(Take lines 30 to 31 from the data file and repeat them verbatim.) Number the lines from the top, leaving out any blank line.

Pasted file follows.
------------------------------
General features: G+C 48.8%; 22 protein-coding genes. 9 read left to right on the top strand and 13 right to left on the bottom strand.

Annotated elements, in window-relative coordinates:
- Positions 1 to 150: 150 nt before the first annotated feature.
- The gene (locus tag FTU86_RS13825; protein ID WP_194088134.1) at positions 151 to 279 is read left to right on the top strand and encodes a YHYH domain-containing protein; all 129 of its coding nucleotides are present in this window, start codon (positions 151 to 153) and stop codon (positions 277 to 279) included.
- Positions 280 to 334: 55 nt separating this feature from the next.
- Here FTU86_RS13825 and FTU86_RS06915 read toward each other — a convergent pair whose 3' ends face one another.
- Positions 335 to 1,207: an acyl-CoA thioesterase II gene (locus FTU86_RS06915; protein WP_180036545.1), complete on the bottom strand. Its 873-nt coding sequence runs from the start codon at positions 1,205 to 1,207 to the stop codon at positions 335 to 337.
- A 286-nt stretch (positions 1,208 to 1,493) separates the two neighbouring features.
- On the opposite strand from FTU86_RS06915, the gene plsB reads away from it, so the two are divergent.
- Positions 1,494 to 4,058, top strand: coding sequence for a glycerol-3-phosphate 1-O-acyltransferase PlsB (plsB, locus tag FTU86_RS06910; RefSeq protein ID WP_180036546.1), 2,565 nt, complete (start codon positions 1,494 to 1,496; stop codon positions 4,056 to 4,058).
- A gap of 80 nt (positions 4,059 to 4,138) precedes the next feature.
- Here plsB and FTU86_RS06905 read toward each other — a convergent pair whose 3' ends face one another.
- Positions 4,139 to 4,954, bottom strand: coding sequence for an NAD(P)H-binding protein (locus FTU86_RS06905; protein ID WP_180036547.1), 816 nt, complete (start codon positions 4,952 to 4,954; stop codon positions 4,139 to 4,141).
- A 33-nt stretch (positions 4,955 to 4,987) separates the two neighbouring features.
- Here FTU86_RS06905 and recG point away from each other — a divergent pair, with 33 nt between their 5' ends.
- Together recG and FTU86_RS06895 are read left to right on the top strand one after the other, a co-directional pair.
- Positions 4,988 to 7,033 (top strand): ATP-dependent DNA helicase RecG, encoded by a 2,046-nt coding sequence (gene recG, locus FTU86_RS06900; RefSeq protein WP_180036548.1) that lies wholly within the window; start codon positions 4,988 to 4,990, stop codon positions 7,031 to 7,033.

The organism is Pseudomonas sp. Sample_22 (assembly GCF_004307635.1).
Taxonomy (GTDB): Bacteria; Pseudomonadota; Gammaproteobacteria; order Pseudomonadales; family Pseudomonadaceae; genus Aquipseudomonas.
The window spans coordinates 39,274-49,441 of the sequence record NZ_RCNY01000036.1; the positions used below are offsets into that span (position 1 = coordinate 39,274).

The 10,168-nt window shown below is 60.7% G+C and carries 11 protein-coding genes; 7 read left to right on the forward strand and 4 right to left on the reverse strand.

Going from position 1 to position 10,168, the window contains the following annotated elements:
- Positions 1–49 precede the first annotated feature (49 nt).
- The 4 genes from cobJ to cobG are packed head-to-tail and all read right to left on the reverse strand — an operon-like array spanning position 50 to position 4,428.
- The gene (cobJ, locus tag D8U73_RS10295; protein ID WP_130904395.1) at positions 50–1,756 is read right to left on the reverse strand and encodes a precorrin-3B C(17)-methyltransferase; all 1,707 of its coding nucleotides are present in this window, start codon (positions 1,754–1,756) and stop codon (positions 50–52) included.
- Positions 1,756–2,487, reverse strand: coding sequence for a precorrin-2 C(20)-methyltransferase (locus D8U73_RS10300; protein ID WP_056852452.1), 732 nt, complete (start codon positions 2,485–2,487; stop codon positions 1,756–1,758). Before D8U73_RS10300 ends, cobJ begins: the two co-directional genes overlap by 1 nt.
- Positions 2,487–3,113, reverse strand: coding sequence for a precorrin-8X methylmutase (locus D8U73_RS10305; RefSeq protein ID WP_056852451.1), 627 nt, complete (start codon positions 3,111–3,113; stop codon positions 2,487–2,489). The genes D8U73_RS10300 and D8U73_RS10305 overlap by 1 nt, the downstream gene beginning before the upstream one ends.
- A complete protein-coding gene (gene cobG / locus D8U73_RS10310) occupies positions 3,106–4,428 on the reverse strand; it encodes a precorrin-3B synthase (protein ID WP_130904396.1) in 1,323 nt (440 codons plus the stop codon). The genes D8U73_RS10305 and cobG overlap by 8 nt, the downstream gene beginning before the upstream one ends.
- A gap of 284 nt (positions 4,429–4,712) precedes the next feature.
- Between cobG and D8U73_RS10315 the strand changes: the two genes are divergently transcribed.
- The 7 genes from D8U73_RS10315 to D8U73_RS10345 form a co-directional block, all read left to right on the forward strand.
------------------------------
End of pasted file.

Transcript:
- Between cobG and D8U73_RS10315 the strand changes: the two genes are divergently transcribed.
- The 7 genes from D8U73_RS10315 to D8U73_RS10345 form a co-directional block, all read left to right on the forward strand.